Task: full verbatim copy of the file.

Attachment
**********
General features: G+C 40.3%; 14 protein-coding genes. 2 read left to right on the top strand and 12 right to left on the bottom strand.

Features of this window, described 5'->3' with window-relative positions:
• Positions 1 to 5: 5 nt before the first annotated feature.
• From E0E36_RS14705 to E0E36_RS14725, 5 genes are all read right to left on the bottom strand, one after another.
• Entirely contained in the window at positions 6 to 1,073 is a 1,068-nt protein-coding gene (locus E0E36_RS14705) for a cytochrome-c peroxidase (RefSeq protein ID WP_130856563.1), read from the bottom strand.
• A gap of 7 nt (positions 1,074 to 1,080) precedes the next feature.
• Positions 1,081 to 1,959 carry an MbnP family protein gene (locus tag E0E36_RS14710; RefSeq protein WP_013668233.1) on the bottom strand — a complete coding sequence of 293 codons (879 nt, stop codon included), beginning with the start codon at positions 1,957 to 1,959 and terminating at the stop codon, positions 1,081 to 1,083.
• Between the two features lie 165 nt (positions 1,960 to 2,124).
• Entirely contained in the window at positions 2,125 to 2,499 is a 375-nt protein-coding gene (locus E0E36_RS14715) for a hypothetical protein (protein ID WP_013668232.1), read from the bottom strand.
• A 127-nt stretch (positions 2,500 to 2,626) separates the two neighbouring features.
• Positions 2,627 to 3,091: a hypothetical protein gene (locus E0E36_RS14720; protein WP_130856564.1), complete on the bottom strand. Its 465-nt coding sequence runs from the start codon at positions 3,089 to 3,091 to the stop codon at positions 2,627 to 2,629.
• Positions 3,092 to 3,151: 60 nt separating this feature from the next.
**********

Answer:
General features: G+C 40.3%; 14 protein-coding genes. 2 read left to right on the top strand and 12 right to left on the bottom strand.

Features of this window, described 5'->3' with window-relative positions:
• Positions 1 to 5: 5 nt before the first annotated feature.
• From E0E36_RS14705 to E0E36_RS14725, 5 genes are all read right to left on the bottom strand, one after another.
• Entirely contained in the window at positions 6 to 1,073 is a 1,068-nt protein-coding gene (locus E0E36_RS14705) for a cytochrome-c peroxidase (RefSeq protein ID WP_130856563.1), read from the bottom strand.
• A gap of 7 nt (positions 1,074 to 1,080) precedes the next feature.
• Positions 1,081 to 1,959 carry an MbnP family protein gene (locus tag E0E36_RS14710; RefSeq protein WP_013668233.1) on the bottom strand — a complete coding sequence of 293 codons (879 nt, stop codon included), beginning with the start codon at positions 1,957 to 1,959 and terminating at the stop codon, positions 1,081 to 1,083.
• Between the two features lie 165 nt (positions 1,960 to 2,124).
• Entirely contained in the window at positions 2,125 to 2,499 is a 375-nt protein-coding gene (locus E0E36_RS14715) for a hypothetical protein (protein ID WP_013668232.1), read from the bottom strand.
• A 127-nt stretch (positions 2,500 to 2,626) separates the two neighbouring features.
• Positions 2,627 to 3,091: a hypothetical protein gene (locus E0E36_RS14720; protein WP_130856564.1), complete on the bottom strand. Its 465-nt coding sequence runs from the start codon at positions 3,089 to 3,091 to the stop codon at positions 2,627 to 2,629.
• Positions 3,092 to 3,151: 60 nt separating this feature from the next.